The very concept of an All-Sports Cup is an inexact science, specifically when it comes to the Big Nine Conference.
The most glaring flaw in the process of calculating which athletic programs fared the best in a complete academic year is the simple fact that not every school sponsors every sport. Adapted floor hockey, competitive dance and clay target are three of the big ones that don’t have representation within the majority of the Big Nine Conference.
And what about gymnastics? For some reason the Big Nine doesn’t list the standings or results. The only information given is a compilation of historic champions and individual all-conference performers from the most recent season. This past winter, Owatonna, claimed the title for the fifth straight year.
Throw in the fact that Winona doesn’t have a girls hockey team, Red Wing doesn’t compete in wrestling and schools are broken into a pair of separate districts, and it becomes crystal clear why this process is not considered empirical. That can especially be said for 2019-20 considering the entire spring slate was wiped away by the increased concerns over the COVID-19 pandemic.
Despite all of its inherent faults, though, it was still interesting to dive into the numbers and reflect on how things panned out during the fall and winter seasons.
Let’s get right to it.
Despite a few minor issues, the method of determining the All-Sports Cup was pretty straightforward. Each school was given one point for where it ended in the official standings listed at Big9.org, meaning 77 total points were up for grabs in each sport. The lower the total number, the better.
If teams finished tied — whether it was first, last or anywhere in between — they were each given the corresponding number of their final position in the league. For example, if Rochester John Marshall, Winona and Faribault each compiled the same conference record and tied for fourth place, so each was given four points.
Here’s where things got a little tricky. The conference’s 12 teams are broken into two different districts for football with New Prague being thrown into the mix just to make things that much more complicated. These leagues are the Big Southeast Red Division and the Big Southeast Blue Division. In order to keep things consistent, numbers were attached based on where each program landed in their respective sub-district, meaning Owatonna and Winona were each awarded one point even though they technically didn’t finished tied for first place. The Huskies captured the title in the Red Division and the Winhawks in the Blue. Both finished 8-0 in the regular season.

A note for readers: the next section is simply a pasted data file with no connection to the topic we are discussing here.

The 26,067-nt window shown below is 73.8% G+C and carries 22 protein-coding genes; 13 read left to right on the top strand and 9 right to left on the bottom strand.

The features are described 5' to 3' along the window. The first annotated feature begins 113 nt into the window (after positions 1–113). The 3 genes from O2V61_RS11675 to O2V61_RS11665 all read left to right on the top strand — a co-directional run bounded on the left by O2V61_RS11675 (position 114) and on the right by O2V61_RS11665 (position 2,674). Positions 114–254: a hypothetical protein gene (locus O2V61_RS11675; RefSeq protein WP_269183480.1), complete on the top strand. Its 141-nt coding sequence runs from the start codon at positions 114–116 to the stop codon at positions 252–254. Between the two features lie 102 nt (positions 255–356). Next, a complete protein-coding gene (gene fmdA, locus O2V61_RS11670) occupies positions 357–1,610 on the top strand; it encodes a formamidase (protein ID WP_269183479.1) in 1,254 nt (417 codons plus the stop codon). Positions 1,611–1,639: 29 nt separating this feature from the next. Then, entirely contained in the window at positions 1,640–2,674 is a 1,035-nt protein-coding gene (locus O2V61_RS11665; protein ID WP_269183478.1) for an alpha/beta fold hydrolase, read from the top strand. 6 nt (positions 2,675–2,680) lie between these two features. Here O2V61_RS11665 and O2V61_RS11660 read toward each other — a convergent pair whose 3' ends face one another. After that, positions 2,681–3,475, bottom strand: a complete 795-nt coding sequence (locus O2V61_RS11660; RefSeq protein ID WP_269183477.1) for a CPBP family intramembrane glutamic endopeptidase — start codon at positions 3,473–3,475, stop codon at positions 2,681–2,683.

As for the two sports (girls hockey and wrestling) that are missing one school apiece, points were based on the average overall finish of the remaining 11 sports of the two schools that were left out apiece.
Winona’s average spot was seventh, so it was given seven points. Red Wing’s average was eighth, so — you guessed it — eight points were added for wrestling.
THE FINAL TALLY
In an incredibly tight race for the top spot, it was Owatonna that took home this year’s All-Sports Cup with 48 total points.
Sliding in just behind was Northfield and Mankato West with 49 apiece, but it is the Raiders who — if this were an actual competition, of course — that will officially be awarded the silver medal because they collected more conference titles by a 3-1 edge.
The remaining standings go as follows: 4. Rochester Mayo (55); 5. Rochester Century (59); 6. Mankato East (65); 7. Austin (83); 8. Winona (84); 9. Rochester John Marshall (89); 10. Albert Lea (96); 11. Faribault (97); 12. Red Wing (105)
FACTS, TRENDS, DATA
There are actually quite a few interesting things that emerged after crunching the numbers and sifting through the data.
Here is a distilled version of what was found:
-Each of the top five schools in the standings have at least 1,101 students and boast an average enrollment of 1,315. The bottom seven schools, on the other hand, have just two schools with more than 1,000 kids and feature a far greater contrast in student body numbers, ranging from the smallest, Albert Lea (678), to the second-largest, John Marshall (1,463).
-Three schools captured a league-high three conference titles. Unsurprisingly, Owatonna and Northfield are two of them. The third, however, was Rochester Century, which finished in fifth place overall. It should come as little surprise that the Panthers also compiled three double-digit finishes as well. The Huskies, Raiders and Mankato East, on the other hand, ended no lower than ninth place in any of the 12 sports.
-The top four schools — Owatonna, Northfield, West and Mayo — were separated by just seven total points. The average finish for the foursome was right around fourth place with the Huskies posting a 4.0-even; West and NHS a 4.1 and Mayo a 4.6.
-Ironically, of the bottom four teams it was last-place Red Wing that accounted for the only conference title of the group, capturing the championship in girls basketball with a 20-2 record in league action. Outside of that, the Wingers’ best finish was fifth place.
-There were only two schools that both captured at least one conference championship and also finished in last place. The Wingers, as mentioned, took home the girls basketball title and finished 12th in three different sports. Austin was the other that landed on both ends of the spectrum, finishing first in boys soccer and last in boys hockey.
-Northfield led all schools with seven top-three finishes, four in the winter (boys hockey, girls hockey, boys swimming, wrestling) and three in the fall (boys soccer, girls swimming, volleyball). Three schools, Owatonna, Mankato West and Century, tabulated six top-three finishes.
-Of the Scarlets’ six top-three finishes, five came during the fall season as they did not end any lower than fifth place in the six eligible sports during those months.